we'll introduce legislation to do it. it will cost us about $70 billion a year of federal money or money in general to provide free tuition in every public college and university in america. $70 billion a year. republicans want to give $269 billion in tax breaks to the richest 5,000 families by eliminating the estate tax. lose $110 billion every year because corporations stash their money in the kaman islands and don't pay in federal taxes. if we're competitive in the global economy, we need the best educated workforce, we need to encourage kids to go to college, graduate school, regardless of their income. we can come up with that money and that's what i'll be for. >> what's on your schedule the next week? >> speak to the aflcio in new hampshire. we have a brunch in manchester new hampshire. we'll have a national tv show. we'll be working hard in the united states senate on the ranking member of the budget committee. this republican budget is beyond belief. tax breaks for billionaires
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welcome back to "the ed show." thanks for watching tonight. the official charging documents for freddie gray's april 12th arrest finally surfaced. msnbc's joy reid is in the crowd at a protest in baltimore tonight. she obtained the report earlier today and joins us. joy, what are the new developments? first of all, where are you and what are the new developments? >> reporter: we are in the middle of a very big march that started from two different points. one from the east side and one from the west side of baltimore and then sort of converged
together. walking towards city hall the march stretches quite down the other direction. on our way to city hall with enthusiastic baltimore residents. >> what are the new developments, what was in the arresting documents? >> reporter: so the documents are newot new, justwidely circulated. we gist obtained them at msnbc today. they indicated the charge that was going to be made against freddie gray was possession of a switchblade. it is illegal in the state of maryland to possess a knife with a spring attachment. the question is though how did police know to stop him for that? because the arrest the charging document said that the knife was found on the inside of his front pocket. so that means it wouldn't have been something that was exactly
visible. the document indicates he was transported to the police department with no incident and then he was injured at some point during the ride. it doesn't mention the stops we've heard about and it doesn't mention any details about those injuries, ed. >> okay. as you see on our screen tonight exactly what the charge would have been, what is the reaction to that information that has come out today from the folks in baltimore? so much police force was for such a minor detail. >> reporter: everything about this case elicits extreme skepticism. the people part of this march, growing movement are skeptical about the police account and the rumors and reports, leaks going to news o organizations like the washington post essentially blaming freddie gray for the injuries he suffered. there's a great deal of skepticism and people anticipating there won't be what these marchers want as justice.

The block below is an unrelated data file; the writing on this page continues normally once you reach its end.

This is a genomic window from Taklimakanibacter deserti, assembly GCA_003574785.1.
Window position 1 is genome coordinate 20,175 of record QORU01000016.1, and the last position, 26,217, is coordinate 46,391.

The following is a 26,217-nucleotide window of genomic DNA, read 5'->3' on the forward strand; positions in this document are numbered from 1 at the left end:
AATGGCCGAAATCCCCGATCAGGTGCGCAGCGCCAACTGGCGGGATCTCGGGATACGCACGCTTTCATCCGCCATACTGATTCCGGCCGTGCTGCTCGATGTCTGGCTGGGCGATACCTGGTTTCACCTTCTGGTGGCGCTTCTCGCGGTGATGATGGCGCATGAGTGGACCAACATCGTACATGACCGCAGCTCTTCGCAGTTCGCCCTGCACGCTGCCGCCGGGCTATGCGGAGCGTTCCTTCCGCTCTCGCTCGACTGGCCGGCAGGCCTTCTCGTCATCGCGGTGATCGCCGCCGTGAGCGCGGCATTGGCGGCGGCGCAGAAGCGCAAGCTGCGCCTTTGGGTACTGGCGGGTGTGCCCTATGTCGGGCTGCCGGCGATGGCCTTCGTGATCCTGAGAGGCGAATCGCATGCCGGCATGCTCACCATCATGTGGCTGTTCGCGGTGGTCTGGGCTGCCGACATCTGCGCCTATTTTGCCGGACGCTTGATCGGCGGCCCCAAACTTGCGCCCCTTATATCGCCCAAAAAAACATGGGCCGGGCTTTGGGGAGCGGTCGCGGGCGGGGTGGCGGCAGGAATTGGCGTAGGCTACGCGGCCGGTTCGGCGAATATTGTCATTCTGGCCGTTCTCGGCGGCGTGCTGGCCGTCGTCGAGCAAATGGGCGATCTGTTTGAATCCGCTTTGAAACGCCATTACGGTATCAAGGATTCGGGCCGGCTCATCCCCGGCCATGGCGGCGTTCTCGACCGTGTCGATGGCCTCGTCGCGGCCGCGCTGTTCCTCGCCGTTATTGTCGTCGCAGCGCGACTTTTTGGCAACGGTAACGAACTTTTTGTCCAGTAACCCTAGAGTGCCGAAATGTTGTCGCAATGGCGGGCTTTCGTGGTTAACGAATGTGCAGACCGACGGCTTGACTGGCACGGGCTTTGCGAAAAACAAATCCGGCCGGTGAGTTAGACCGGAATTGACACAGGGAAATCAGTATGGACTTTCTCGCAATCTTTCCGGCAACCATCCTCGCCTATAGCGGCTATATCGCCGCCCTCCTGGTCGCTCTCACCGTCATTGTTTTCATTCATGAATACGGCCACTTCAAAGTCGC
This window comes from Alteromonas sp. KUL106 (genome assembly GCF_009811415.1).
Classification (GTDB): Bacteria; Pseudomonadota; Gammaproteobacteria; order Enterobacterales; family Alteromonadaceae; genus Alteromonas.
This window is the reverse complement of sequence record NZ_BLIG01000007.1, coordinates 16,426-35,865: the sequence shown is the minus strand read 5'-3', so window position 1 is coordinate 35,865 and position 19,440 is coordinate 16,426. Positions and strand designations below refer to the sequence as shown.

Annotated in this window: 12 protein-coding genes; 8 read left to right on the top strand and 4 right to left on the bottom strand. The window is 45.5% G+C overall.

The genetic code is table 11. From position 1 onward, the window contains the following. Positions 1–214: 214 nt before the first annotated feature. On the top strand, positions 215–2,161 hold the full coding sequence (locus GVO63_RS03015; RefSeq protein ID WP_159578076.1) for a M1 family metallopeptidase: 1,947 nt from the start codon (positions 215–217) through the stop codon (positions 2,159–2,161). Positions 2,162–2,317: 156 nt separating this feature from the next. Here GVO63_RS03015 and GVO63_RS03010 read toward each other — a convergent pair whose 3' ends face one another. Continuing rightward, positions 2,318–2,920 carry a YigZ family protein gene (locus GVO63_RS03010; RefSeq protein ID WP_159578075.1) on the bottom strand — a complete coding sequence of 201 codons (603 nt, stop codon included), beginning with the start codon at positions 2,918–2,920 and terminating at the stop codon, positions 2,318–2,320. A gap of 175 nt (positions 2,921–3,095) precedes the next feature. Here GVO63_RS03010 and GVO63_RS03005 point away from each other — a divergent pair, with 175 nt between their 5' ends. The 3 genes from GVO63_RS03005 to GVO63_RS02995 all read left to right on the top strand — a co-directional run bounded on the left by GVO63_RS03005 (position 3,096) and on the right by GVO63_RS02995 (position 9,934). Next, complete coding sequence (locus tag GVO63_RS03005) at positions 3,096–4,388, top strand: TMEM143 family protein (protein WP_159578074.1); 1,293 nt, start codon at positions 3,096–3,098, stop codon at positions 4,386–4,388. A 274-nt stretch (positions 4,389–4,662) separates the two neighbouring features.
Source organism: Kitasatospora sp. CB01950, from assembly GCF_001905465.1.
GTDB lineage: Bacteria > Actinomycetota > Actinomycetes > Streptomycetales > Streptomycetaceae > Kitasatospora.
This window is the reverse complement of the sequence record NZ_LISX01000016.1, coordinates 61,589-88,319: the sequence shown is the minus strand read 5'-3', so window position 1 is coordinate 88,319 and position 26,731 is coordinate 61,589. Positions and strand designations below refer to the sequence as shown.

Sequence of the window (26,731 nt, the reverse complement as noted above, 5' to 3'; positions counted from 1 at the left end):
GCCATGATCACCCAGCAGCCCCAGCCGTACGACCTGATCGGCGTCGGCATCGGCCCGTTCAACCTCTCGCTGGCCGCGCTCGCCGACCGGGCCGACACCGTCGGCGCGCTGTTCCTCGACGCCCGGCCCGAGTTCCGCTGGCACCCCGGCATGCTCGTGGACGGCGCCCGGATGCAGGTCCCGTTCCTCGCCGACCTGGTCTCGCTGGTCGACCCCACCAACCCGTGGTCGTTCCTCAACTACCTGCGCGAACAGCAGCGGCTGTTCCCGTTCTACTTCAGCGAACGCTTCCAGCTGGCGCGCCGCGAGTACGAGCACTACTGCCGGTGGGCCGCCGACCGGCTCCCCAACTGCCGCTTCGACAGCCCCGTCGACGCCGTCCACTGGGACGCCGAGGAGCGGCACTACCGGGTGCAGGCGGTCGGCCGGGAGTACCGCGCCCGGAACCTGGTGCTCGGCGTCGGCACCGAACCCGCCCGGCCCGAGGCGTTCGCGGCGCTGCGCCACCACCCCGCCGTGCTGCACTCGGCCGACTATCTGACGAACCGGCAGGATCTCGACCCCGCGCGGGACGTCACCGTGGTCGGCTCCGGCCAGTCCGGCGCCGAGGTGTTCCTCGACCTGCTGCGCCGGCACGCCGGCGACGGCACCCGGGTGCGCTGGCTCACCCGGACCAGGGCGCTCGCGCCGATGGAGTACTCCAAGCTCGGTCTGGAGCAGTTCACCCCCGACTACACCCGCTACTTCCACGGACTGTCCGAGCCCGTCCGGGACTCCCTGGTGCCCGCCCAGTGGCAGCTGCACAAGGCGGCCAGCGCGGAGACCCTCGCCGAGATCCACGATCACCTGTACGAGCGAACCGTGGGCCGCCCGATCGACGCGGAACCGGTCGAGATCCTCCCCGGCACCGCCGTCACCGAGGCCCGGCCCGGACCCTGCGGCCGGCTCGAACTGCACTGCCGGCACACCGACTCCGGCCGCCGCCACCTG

i think we're all just sort of waiting for the information to filter out to those part of this movement. >> all right. joy reid reporting on "the ed show" tonight from the streets of baltimore where the marches are taking place. thank you, joy. we'll be back to you later in this broadcast. we'll have more from baltimore with msnbc reporter trymain lee after this. [phone rings] [man] hello,totten designs. sales department? yes...i can put you right through. sales department-this is nate. human resources. technical support. hold please. [announcer]you work hard to grow your business. [man] yes!i can totally do that for you. [announcer]our new online business planning tools will help your business thrive. wells fargo.together we'll go far.
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that flows through all things... through rocky spires... [♪] and ocean's swell... [♪] the endless... stillness of green... [♪] and in the restless depths of human hearts... [♪] the voice of the wild within. welcome back to "the ed show." we continue our coverage from baltimore tonight and we have some breaking news in the new details in the investigation surrounding freddie gray's death. after being reported abc's washington affiliate, wjla is reporting gray's fatal injuries were not caused during his video
taped arrest. wjla is citing multiple law enforcement sources who say his injury was caused when he slammed into something in the police van that he was traveling in. apparently breaking his neck. sources also say a head injury he sustained matches a bolt in the back of the van. meanwhile, nbc affiliate wbal's jane miller had an interview with a prisoner who was in the police van with freddie gray. >> the morning of april 12th i went to the store to get a cigarette. you know what i mean? >> donte allen is a 22-year-old west baltimore resident picked up by city police the morning of april 12th on suspicion of a minor offense. it happened at the corner of pennsylvania and north avenues. the city's camera system showed picking up alan at the same time carrying freddie gray. alan did not know a man was already in the van. freddie gray was on the right side. alan was loaded on to the left